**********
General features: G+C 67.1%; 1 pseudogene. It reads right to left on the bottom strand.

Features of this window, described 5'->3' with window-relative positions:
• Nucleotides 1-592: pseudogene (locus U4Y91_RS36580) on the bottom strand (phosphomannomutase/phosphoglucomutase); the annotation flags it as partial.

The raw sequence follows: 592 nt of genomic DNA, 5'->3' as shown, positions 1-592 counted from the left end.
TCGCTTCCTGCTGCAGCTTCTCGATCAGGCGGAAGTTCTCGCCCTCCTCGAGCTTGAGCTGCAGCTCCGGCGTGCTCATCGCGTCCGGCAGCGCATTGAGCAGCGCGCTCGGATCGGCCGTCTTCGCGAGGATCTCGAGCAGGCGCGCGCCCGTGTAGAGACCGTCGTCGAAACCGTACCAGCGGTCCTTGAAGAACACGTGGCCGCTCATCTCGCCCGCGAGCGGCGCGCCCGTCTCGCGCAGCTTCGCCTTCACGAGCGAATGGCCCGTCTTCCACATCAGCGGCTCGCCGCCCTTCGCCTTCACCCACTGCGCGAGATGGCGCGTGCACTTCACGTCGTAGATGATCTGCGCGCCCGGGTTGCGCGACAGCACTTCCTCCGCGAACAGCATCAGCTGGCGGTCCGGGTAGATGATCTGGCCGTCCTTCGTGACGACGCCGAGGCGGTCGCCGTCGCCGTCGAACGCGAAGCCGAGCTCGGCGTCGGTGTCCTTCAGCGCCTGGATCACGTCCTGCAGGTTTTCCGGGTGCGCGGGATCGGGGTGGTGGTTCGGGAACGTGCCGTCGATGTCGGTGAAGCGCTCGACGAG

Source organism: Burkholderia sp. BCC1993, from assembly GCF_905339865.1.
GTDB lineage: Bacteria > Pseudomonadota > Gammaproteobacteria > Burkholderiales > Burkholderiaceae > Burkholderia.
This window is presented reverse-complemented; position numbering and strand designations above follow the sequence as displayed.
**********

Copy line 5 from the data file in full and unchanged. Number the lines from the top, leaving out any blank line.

TCGCTTCCTGCTGCAGCTTCTCGATCAGGCGGAAGTTCTCGCCCTCCTCGAGCTTGAGCTGCAGCTCCGGCGTGCTCATCGCGTCCGGCAGCGCATTGAGCAGCGCGCTCGGATCGGCCGTCTTCGCGAGGATCTCGAGCAGGCGCGCGCCCGTGTAGAGACCGTCGTCGAAACCGTACCAGCGGTCCTTGAAGAACACGTGGCCGCTCATCTCGCCCGCGAGCGGCGCGCCCGTCTCGCGCAGCTTCGCCTTCACGAGCGAATGGCCCGTCTTCCACATCAGCGGCTCGCCGCCCTTCGCCTTCACCCACTGCGCGAGATGGCGCGTGCACTTCACGTCGTAGATGATCTGCGCGCCCGGGTTGCGCGACAGCACTTCCTCCGCGAACAGCATCAGCTGGCGGTCCGGGTAGATGATCTGGCCGTCCTTCGTGACGACGCCGAGGCGGTCGCCGTCGCCGTCGAACGCGAAGCCGAGCTCGGCGTCGGTGTCCTTCAGCGCCTGGATCACGTCCTGCAGGTTTTCCGGGTGCGCGGGATCGGGGTGGTGGTTCGGGAACGTGCCGTCGATGTCGGTGAAGCGCTCGACGAG